Read the damn study.

    There is no such thing as dissident speech in science. Ignorant, fallacious, and incorrect speech is another thing.

  • by Karmashock (2415832) on Wednesday October 02, 2013 @06:42PM (#45020173)

    I can speak like a drunken sailor and be utterly scientific or speak in ideal erudite diction and be utterly unscientific.

    Further they're talking about the perception of science which is itself unscientific since perception isn't scientifically relevant.

  • by Anonymous Coward on Wednesday October 02, 2013 @06:49PM (#45020223)

    This isn't about squelching dissident speech in science ... not among scientists.

    It's when trolls, shills, and other many others with personal or idealogical agendas start posting lies, half-truths, propaganda or other questionable facts *as science* on these public forums. The public gets more content from the comments than they do the articles and/or studies. Pollute the comments and you pollute the facts & science the readers take away from the articles.

  • by notanalien_justgreen (2596219) on Wednesday October 02, 2013 @06:50PM (#45020231)

    The common man may indeed have a scientifically useful thought to contribute to scientists. However the venue for expressing that thought to scientists is not the forum of a magazine's website. Scientific colloquiums are open to the public and always have QA sessions. Journal articles always have email addresses of the authors. There are many ways to contribute and communicate to/with science, but a comment section is not one of them - no matter how well moderated.

  • by xevioso (598654) on Wednesday October 02, 2013 @06:54PM (#45020257)

    "Only a few of us can actually decipher the bullshit enough to know that both sides are out to screw the American Public."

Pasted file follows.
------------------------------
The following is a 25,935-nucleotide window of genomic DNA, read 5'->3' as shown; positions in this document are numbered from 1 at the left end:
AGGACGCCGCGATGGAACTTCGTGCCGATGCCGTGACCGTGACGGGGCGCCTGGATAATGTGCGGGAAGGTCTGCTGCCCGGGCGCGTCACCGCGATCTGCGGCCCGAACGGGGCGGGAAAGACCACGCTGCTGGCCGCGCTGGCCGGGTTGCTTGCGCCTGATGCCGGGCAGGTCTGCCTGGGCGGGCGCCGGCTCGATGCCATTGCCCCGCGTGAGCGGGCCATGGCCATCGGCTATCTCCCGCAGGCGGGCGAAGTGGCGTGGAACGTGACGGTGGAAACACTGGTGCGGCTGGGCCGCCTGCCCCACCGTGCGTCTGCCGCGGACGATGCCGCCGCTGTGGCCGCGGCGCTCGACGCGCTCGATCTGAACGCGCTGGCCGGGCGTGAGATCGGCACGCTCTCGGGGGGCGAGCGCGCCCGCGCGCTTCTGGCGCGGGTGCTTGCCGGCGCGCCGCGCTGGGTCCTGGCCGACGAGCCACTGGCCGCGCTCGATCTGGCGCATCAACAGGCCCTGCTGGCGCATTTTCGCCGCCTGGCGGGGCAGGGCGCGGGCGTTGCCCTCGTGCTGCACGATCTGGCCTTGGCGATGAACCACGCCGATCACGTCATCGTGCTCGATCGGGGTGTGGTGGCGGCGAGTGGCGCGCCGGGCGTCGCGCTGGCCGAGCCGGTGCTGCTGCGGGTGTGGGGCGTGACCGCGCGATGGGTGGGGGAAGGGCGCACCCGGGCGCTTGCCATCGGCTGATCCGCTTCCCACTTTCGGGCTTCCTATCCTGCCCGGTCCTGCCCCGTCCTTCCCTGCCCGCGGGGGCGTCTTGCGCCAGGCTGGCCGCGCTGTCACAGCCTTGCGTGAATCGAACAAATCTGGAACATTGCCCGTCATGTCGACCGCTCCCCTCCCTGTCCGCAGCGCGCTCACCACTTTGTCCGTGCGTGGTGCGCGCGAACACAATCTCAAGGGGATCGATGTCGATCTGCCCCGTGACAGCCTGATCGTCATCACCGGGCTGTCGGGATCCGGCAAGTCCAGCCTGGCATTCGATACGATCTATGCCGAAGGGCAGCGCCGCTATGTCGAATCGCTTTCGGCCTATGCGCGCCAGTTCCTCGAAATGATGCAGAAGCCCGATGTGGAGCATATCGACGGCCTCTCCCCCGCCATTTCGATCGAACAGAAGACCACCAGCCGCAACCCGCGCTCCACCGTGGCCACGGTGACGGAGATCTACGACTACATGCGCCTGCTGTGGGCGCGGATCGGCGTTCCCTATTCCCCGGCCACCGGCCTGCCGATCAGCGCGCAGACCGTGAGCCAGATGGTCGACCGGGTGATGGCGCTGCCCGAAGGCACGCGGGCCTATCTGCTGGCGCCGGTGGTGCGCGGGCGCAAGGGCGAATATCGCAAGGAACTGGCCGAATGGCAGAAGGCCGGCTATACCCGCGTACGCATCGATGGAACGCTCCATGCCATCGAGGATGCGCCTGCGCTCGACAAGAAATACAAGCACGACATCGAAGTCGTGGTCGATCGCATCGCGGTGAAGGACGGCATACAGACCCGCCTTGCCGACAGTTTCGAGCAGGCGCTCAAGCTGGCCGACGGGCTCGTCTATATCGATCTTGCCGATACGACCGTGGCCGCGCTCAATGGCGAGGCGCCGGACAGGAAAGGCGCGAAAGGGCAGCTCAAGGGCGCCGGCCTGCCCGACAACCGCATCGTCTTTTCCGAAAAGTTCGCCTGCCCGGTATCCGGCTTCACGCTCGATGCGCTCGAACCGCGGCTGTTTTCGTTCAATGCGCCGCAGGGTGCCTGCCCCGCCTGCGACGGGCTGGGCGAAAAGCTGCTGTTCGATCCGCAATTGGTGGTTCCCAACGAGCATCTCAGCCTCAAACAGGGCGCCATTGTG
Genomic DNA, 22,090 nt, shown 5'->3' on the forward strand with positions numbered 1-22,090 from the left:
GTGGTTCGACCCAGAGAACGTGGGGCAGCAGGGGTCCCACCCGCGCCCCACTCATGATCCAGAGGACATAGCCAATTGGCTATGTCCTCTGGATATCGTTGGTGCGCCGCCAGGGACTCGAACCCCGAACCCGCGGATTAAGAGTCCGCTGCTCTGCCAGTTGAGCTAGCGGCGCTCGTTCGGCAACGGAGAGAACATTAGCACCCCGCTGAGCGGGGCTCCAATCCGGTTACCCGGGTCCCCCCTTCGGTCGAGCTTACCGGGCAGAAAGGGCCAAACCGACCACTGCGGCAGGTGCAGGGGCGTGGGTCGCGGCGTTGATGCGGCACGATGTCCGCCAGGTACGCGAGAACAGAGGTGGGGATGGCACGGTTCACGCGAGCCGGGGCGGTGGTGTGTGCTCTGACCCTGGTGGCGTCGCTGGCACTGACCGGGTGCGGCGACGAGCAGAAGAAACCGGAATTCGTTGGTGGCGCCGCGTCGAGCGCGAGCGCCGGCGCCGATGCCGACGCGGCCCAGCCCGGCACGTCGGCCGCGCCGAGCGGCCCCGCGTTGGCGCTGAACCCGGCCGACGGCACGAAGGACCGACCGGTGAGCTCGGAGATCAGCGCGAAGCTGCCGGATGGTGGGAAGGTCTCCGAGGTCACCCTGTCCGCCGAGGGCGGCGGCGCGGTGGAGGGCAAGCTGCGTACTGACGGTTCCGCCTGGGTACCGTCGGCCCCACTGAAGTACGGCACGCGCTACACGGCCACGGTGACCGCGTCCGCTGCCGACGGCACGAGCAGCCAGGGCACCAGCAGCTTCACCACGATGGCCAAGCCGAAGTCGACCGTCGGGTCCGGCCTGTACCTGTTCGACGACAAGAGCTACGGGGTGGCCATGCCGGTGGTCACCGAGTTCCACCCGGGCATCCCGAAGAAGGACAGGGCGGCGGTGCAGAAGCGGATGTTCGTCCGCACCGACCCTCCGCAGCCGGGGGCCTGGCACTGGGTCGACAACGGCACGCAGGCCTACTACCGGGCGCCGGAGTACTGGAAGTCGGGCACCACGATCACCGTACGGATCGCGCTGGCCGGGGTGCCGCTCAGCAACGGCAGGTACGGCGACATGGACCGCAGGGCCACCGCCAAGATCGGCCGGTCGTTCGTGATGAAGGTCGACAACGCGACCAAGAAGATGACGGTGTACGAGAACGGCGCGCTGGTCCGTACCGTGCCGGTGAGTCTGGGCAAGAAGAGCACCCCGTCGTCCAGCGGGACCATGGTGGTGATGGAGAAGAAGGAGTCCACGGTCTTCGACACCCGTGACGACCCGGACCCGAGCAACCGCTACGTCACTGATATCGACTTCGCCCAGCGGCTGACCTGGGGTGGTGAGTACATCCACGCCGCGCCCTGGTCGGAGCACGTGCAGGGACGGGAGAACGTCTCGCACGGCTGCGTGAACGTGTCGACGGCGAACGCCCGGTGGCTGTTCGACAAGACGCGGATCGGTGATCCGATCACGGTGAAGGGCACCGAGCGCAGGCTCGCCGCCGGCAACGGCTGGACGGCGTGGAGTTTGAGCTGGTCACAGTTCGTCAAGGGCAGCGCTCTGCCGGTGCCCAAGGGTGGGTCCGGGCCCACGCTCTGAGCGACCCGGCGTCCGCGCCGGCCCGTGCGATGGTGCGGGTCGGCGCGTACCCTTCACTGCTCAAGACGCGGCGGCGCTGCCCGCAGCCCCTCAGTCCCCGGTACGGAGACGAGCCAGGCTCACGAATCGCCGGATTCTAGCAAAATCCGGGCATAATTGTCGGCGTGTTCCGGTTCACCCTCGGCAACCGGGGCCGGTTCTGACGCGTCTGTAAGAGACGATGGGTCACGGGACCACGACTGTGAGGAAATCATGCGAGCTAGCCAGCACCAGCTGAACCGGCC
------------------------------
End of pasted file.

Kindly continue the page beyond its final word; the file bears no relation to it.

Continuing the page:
Which itself is bullshit, because each side believes earnestly they are in the right. Neither side believes that in the long run it's position is worse for America, but is instead better. One or both sides may be incorrect in this belief...but each side believes in the truth of their fundamental principles.

  • by tmark (230091) on Wednesday October 02, 2013 @06:54PM (#45020267)

    "blog and web commentary never, or only rarely, influences the process of scientific inquiry itself"

    If so, then what does it matter whether or not commentary is allowed ?

    What almost certainly happens is a bunch of pseudo- or anti-science gets posted. People then read this stuff and see it as legitimized by being on Popular Science, when they forget - or fail to see the distinction - that the dubious claims are on in a comments section.

    Honestly, I believe that the Internet is modern science's biggest boon, and it's biggest threat. When know-nothings have a voice that can be as heard by as many people as experts, we're in trouble, and the Internet has brought that to us in spades.

  • Re:"The Study" (Score:4, Insightful)

    by MightyMartian (840721) on Wednesday October 02, 2013 @07:02PM (#45020347) Journal

    Fine by me. I long ago stopped reading anything by science journalists, who, save for an exceedingly small number of them, deserve neither the title "science" or "journalist".

  • by Anonymous Coward on Wednesday October 02, 2013 @07:10PM (#45020417)

    We all know who/what the culprit is. Why are we so afraid to name it?

    It's right wing paid manipulation of social media. Either primary by paid shills, or secondary by brainwashed followers of right-wing media. There are rich people out to manipulate the public for their own means and they are grossly in one camp. If you believe the "Dems" or the "Left" are equally culpable you have a severely warped sense of perspective and scale, probably induced by exposure to said propaganda outlets. (Or as a coping mechanism to rationalize your pre-existing world view. Nobody wants to believe that their heros are evil.)

    It's a systematic attack on the public mind. Ranging from the sabotage of public education, the positioning of public debate, the capturing of media outlets, and the dissemination of propaganda through churches and other religious organizations.